In the veggie box this week, there was rhubarb. It’s a pearly light green fading to dusky pink, crisp like celery, and smells so fresh and sharp. As a rule we don’t eat puddings, and I don’t do a lot of baking. So although my very soul cries out Crumble! and Custard! my brain is saying, no, think savoury, it came in the veggie box, after all.
I asked Twitter, and it said chutney / relish / salsa, or soup. Research into soup found some amazing Scandinavian recipes for cold soups, with herbs and cream. Mint, or dill. Those do sound fab, but the weather is still just too wintry for a chilled sharp soup. Chutney? mmm, tempting. Something light and lemony, with a white vinegar. Or thick and dark brown, with added dried fruit.
Still not quite right, though. So I went and asked Teh Internetz Proper, and there was an underlying stream of Middle-Eastern recipes using rhubarb in pilaffs, sweet and sour sauces with meat, and tagine-type dishes. Of course, I thought, anywhere you would put preserved lemon, or lots of pomegranate, you could fiddle around with it and use rhubarb. Different texture, and you have to take the bulk of it into account.
In the oven at the moment, pootling along at Gas Mark 4, is a chicken and rhubarb dish. It started out as:
3 chicken thighs, skin browned in a plentiful amount of olive oil.
- 1 fat leek, chopped
- 3 giant cloves of garlic, roughly crushed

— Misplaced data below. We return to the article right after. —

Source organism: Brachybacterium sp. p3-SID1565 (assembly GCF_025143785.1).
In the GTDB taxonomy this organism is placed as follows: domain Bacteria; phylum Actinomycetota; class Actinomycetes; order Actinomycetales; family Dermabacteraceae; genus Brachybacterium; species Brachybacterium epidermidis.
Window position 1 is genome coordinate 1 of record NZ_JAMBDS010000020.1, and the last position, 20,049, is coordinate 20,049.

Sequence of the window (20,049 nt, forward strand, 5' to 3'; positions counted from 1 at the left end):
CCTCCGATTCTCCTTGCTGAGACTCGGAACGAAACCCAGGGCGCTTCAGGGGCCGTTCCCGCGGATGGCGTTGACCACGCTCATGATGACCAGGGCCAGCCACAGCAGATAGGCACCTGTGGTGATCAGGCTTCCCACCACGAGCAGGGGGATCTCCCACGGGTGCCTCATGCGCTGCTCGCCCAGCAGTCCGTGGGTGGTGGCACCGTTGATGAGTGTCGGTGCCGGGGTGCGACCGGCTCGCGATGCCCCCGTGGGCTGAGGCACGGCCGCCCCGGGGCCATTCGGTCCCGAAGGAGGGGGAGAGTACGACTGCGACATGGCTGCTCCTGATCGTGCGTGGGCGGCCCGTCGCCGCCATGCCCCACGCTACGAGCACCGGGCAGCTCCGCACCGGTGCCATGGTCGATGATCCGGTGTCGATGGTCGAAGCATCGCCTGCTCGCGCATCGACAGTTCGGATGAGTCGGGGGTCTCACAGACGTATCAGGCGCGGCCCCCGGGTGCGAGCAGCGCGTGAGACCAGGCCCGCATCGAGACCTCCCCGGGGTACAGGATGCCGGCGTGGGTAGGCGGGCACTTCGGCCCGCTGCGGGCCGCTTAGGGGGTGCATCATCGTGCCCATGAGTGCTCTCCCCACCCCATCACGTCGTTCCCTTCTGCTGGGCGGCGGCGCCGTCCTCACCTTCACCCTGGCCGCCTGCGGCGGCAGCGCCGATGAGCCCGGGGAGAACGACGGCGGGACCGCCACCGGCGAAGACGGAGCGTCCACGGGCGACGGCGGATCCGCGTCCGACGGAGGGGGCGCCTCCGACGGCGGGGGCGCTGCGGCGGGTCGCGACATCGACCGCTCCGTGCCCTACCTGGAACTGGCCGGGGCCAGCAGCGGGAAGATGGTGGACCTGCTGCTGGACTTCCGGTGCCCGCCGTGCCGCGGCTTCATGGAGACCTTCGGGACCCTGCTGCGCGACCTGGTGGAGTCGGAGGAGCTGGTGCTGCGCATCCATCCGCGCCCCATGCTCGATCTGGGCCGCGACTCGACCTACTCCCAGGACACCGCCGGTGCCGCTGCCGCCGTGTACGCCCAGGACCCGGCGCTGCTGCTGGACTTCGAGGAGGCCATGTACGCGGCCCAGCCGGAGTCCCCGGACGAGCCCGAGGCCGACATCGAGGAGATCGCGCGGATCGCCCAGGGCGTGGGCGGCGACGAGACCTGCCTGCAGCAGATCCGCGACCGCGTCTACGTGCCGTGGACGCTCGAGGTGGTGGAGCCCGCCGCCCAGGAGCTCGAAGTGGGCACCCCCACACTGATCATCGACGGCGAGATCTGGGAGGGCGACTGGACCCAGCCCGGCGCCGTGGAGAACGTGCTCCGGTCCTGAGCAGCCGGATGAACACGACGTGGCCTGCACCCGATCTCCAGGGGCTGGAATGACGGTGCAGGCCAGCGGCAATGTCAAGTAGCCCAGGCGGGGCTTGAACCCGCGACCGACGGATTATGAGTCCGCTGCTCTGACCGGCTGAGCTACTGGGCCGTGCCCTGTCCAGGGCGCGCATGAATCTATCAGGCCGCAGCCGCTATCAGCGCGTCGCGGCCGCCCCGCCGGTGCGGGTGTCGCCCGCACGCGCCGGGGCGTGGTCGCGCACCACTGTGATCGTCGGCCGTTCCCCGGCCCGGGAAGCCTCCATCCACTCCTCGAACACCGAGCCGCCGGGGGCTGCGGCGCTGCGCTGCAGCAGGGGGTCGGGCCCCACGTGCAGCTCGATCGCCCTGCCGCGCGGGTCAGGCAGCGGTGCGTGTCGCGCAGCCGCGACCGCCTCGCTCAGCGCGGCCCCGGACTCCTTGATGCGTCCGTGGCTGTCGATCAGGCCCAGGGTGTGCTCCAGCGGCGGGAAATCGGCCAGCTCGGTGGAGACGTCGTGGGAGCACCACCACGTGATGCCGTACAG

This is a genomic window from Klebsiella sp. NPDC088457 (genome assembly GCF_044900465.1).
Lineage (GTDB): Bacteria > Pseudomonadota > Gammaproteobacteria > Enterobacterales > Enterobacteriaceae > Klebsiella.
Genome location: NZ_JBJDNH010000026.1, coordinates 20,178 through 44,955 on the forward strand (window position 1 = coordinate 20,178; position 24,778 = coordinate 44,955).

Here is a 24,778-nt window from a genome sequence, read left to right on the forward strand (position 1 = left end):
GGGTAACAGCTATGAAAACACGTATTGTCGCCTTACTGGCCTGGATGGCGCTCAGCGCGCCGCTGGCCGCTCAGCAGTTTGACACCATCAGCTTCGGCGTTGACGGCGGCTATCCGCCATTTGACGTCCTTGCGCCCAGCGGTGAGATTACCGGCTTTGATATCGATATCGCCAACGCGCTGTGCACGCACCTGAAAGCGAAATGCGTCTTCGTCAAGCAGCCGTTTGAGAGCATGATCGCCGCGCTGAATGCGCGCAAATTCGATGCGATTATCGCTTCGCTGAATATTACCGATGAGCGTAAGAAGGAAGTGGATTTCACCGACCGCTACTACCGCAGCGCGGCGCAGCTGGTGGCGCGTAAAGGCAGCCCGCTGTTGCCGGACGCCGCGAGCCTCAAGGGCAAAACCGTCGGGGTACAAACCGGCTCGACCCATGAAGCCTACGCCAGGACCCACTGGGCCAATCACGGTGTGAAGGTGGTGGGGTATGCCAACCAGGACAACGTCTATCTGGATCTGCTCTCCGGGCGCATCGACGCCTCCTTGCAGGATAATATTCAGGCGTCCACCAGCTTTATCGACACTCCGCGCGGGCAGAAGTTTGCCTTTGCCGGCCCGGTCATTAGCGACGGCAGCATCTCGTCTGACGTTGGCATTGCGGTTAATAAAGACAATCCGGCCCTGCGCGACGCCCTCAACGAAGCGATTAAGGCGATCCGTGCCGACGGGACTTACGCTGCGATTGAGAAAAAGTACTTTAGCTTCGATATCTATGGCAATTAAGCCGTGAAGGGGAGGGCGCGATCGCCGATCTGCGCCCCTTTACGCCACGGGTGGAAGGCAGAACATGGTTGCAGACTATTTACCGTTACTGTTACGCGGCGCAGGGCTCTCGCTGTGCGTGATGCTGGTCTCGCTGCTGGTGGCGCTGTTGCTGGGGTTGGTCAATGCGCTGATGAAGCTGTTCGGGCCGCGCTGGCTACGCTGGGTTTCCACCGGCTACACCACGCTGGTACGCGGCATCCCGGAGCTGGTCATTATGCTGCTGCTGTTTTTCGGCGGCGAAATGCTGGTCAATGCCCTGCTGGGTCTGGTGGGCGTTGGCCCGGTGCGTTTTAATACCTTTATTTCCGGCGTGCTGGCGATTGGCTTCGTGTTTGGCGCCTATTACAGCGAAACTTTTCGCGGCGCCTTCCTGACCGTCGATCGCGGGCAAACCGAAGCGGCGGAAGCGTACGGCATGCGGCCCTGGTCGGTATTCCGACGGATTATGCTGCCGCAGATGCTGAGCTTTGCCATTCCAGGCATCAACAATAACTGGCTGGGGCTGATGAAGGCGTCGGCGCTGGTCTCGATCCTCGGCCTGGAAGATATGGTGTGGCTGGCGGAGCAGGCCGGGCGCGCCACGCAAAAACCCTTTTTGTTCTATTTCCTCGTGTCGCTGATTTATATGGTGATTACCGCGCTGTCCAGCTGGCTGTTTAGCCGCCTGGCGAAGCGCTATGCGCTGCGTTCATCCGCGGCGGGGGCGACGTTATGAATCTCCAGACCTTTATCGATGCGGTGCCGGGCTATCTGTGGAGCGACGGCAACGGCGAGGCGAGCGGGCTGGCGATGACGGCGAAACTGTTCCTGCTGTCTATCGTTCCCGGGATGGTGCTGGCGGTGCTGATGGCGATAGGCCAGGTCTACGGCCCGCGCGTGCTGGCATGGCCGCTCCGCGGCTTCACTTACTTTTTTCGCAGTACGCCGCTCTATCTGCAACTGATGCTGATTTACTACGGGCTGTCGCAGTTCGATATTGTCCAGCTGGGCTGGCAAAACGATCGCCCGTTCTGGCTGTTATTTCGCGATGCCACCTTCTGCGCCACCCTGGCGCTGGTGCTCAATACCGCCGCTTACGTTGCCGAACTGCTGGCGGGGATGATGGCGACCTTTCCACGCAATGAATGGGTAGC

- Cinnamon stick, cumin seed, red chilli flakes, dried oregano, dried mint, black pepper
- 2 sticks of rhubarb, peeled to remove any strings, and cut in pieces, about 2 cms.
I turned the chicken over so the skin side was up, browned the other side in the now spicy oil, and added enough chicken stock to cover the veg and leave the chicken skin dry to roast it. (Which also gave it some salt.)
After about half an hour or so, I shall investigate and see how sharp it is. At that point I may add something sweet if it needs it – apricot puree, dates, straight sugar, pomegranate molasses. The leek and garlic should have mellowed it out a bit.
Or I may leave it tart, and make a sweeter couscous to go with it and balance it off.
I’ll finish it with some fresh mint, or maybe put that in a cucumber and sorrel salad.
If it works, there is more in next week’s box. I’m running through my preserved lemon favourites – duck and black olives, pork or lamb stuffed with apricots and pistachios …